La Trobe: Traveller, writer, governor by John Barnes

Reviewed by
January–February 2018, no. 398
John Arnold reviews 'La Trobe: Traveller, writer, governor' by John Barnes

La Trobe: Traveller, writer, governor

by John Barnes

Halstead Press, $59.95 hb, 384 pp, 9781925043334

La Trobe: Traveller, writer, governor by John Barnes

Reviewed by
January–February 2018, no. 398

Victorians know the name La Trobe through the eponymous university, La Trobe Street in the city of Melbourne, and the Latrobe Valley in Gippsland. Tasmanians are familiar with the town of Latrobe in the north-west of their state. But how many are aware that all the above were named after Charles Joseph La Trobe, the first superintendent of the European settlement of Port Phillip, one-time acting governor of Tasmania, and the first lieutenant-governor of the new British colony of Victoria?

La Trobe’s reputation has been a mixed one. Few of his Melbourne contemporaries questioned his personal qualities, but they, and later historians, regularly contrasted these with his perceived inefficiencies and weaknesses as an administrator. In this sympathetic biography, John Barnes balances the ledger. Whilst not uncritical or shying away from what he sees as La Trobe’s weaknesses, Barnes argues strongly – and elegantly – for La Trobe being both a man of fine personal qualities and, for most of his time in Victoria, a competent and good administrator.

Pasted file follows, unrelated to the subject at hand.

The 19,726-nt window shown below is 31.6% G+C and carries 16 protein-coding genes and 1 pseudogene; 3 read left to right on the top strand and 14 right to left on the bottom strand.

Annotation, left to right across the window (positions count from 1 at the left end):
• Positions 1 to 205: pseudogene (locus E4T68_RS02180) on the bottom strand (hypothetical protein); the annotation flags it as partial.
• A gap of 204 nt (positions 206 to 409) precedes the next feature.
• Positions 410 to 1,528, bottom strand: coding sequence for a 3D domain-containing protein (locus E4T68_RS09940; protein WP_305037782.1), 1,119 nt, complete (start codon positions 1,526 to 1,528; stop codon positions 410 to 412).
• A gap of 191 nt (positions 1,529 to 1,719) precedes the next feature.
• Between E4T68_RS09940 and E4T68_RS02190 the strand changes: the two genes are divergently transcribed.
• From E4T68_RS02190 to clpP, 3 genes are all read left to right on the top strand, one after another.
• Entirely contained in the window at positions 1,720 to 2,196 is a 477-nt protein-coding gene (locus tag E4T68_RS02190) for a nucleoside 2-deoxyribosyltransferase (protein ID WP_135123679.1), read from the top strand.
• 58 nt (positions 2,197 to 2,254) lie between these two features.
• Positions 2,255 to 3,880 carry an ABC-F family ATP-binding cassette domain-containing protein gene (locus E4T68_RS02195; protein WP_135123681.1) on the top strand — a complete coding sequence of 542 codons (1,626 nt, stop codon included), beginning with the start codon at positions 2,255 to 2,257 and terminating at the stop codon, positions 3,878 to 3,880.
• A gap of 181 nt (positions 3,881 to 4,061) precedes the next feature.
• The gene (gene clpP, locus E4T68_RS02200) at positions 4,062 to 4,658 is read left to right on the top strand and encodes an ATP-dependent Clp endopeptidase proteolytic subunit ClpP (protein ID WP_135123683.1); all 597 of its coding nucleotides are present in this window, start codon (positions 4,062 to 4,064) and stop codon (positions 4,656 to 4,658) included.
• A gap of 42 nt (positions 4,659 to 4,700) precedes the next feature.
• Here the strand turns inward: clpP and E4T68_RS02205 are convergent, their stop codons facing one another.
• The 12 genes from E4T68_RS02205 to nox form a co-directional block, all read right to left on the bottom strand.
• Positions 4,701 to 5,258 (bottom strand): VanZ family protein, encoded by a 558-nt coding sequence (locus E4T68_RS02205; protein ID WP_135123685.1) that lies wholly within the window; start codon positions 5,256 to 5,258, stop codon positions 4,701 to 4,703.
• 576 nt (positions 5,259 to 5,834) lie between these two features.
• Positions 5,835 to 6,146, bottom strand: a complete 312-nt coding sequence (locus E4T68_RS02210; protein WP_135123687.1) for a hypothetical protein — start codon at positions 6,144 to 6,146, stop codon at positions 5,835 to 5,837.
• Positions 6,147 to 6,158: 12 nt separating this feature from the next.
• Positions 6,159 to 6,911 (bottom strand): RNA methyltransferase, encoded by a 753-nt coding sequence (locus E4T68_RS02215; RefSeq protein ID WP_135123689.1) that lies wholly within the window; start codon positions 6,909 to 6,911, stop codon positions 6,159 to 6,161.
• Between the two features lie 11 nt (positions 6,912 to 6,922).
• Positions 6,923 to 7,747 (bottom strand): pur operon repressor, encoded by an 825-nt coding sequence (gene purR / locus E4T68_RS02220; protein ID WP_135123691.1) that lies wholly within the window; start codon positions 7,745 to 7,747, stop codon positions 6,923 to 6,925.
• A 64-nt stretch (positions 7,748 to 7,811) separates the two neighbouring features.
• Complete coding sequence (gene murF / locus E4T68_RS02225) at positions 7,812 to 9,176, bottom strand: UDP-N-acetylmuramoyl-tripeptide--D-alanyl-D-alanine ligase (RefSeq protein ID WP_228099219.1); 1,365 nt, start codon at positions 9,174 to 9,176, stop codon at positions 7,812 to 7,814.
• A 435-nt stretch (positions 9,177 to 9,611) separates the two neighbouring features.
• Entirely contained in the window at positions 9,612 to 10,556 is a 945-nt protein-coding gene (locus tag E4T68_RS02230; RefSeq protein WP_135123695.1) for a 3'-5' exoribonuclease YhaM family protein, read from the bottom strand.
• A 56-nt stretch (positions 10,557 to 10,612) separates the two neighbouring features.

John Arnold reviews 'La Trobe: Traveller, writer, governor' by John Barnes

La Trobe: Traveller, writer, governor

by John Barnes

Halstead Press, $59.95 hb, 384 pp, 9781925043334

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comment (1)

  • La Trobe also set aside Royal Park for the health and recreation of citizens. Uniquely for an inner-city park, it maintains characteristics of the pre-European settlement landscape.
    Posted by Anthony Ferguson
    Thursday, 14 December 2017 08:26

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